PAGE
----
Fear of using the wrong words. Gritty as they are, the characters in Marionette don't swear. The worse words you'll come across are crap and hell (used as a noun and not as an expletive). Still, that director I mentioned has a crass way of talking. What will Christian readers think of his constant berating and his shameless euphemisms? What will mainstream readers think of an author who still uses the word butt instead of other synonyms? Will my characters come across as realistic to someone who's used to reading thrillers that drop an F-bomb or two every chapter?
Fear of misunderstanding. It seems like you can't write a novel today without someone assuming you're pushing an agenda. If I have a character who's a vegetarian, there's going to be at least one or two readers out there who assume I'm out there to convince everyone to turn vegan. (For the record, I ate a moose burger for dinner and enjoyed it quite thoroughly.) But that nagging fear was constant in the back of my mind as I worked on Ko's story. If I write about a character who doesn't think or act the way people assume a good Christian should, will I run into readers who assume I'm condoning every single choice she makes?
Fear of offending Christian readers. As you can tell, there's a common theme running through these roadblocks, and they all have to do with fear. Thankfully, I was able to deal with each one in turn so that now I have the first two books in the Agent Ko Spy Thriller Series edited and ready to release in the next few weeks. I hope one day I'll look back and laugh at myself for all my petty worries and anxieties.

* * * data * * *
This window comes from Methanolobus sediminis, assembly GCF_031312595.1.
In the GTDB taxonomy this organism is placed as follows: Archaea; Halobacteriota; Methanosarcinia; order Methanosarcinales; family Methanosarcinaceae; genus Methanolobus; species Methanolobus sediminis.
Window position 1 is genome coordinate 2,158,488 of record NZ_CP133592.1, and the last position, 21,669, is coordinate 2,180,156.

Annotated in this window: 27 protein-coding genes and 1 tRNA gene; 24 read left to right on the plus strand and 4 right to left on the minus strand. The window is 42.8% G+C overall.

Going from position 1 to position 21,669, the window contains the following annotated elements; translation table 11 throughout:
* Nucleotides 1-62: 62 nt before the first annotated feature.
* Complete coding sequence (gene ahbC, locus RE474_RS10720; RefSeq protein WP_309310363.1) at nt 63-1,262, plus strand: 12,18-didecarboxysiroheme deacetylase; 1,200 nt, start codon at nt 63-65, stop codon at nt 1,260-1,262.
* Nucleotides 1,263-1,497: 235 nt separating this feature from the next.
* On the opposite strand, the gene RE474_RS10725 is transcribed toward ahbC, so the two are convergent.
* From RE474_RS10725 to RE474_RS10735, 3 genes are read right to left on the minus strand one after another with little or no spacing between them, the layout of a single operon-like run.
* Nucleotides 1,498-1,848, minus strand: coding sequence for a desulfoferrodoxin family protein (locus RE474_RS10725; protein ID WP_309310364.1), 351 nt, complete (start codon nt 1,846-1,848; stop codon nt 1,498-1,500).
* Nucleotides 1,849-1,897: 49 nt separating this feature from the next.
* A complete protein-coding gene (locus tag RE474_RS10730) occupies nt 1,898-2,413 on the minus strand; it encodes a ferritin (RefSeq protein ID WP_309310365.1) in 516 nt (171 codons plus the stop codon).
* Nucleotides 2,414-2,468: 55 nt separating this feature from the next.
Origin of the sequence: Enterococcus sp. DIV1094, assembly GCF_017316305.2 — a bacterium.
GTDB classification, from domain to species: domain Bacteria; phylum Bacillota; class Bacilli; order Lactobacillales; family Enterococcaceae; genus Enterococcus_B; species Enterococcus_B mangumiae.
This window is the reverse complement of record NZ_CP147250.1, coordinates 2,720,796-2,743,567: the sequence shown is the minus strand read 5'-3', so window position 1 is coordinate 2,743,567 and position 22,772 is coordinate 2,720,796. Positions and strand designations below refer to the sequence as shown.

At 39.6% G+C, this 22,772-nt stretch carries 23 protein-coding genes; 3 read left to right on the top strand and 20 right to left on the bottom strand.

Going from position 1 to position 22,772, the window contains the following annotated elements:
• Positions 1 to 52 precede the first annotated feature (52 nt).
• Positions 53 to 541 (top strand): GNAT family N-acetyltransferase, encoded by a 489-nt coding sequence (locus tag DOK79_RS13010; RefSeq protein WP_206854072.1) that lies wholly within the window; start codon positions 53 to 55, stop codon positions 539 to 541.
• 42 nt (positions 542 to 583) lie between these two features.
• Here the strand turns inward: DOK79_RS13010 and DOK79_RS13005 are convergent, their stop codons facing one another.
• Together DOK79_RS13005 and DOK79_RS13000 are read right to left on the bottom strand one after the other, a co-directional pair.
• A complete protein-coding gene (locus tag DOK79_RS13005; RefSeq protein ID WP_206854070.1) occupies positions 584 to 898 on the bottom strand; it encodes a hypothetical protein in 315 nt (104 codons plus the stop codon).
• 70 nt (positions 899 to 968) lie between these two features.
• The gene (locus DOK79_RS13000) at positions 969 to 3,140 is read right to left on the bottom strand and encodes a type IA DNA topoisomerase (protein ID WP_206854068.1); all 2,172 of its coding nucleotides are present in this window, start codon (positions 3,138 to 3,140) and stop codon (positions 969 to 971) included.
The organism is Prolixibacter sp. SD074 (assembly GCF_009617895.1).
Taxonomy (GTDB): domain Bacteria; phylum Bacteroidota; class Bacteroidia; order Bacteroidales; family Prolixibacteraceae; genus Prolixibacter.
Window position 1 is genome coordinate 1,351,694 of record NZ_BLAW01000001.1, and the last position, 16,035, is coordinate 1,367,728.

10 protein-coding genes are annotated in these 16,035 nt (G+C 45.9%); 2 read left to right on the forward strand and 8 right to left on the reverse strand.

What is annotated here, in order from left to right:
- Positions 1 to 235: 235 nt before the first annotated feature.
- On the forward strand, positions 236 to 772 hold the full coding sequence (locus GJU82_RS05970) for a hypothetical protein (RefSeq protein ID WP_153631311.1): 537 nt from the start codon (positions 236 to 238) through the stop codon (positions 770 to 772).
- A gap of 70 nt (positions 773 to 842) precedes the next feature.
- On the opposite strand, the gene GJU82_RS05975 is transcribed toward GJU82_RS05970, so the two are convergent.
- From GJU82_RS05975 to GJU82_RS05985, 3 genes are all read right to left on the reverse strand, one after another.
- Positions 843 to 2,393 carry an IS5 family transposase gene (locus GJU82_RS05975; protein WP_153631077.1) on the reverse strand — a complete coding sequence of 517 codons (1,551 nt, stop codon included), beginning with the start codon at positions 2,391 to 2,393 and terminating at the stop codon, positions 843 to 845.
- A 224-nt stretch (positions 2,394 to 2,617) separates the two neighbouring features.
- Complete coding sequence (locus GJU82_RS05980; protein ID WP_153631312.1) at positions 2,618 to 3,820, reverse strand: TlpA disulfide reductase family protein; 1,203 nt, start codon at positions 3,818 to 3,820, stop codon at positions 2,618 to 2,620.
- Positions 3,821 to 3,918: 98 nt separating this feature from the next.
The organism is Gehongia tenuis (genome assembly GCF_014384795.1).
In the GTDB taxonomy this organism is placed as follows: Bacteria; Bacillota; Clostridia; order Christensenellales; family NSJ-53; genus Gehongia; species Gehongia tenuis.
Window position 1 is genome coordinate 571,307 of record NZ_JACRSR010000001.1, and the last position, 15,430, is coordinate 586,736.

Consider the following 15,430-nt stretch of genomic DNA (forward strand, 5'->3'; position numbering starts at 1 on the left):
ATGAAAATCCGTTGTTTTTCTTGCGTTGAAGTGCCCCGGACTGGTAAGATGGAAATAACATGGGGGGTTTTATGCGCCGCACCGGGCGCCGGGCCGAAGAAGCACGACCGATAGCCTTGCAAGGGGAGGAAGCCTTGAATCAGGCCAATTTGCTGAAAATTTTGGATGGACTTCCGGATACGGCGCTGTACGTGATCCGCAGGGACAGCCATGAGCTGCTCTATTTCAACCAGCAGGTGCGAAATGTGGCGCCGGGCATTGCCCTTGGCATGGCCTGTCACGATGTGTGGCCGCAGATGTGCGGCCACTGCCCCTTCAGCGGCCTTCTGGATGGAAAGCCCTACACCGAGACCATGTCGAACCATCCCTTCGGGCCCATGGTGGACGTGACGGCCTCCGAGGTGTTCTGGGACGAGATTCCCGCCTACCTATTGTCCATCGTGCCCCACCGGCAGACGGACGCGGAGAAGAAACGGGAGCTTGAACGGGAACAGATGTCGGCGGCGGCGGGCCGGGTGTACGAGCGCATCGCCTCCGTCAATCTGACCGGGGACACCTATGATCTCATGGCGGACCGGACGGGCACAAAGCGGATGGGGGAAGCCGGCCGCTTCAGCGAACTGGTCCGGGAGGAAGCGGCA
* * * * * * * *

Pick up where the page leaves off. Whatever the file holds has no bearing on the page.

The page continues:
There's one fear on my list that is quite valid in my opinion, and that's the fear of offending my readers. I know that some readers stick to Christian fiction because it goes against their conscience to read about characters who swear or sleep around. (For the record, it goes against my conviction as an author to write explicit sex scenes, so you'll never have to worry about that in any of my books. I'm not judging what you write or read. I'm just stating my own stance on the subject.) One of my goals as a Christian author is to encourage and uplift my readers. If my novels causes you to betray your conscience, I've made a serious mistake.
That's why my Ko series is published under my initials, A. J. Terry. It's a visual distinction between my secular books and my Christian ones. I've also included a short disclaimer at the beginning of Marionette. If books with gritty scenes, intense violence, and non-Christian behavior will get you down or offend you, I completely respect your right to choose your own reading materials, and I invite you to continue reading my Alana Terry books which conform to a stricter sense of propriety.
If, however, an edgy, fast-paced spy thriller is your cup of tea, you may find Agent Ko to be the protagonist you've been waiting for this whole time.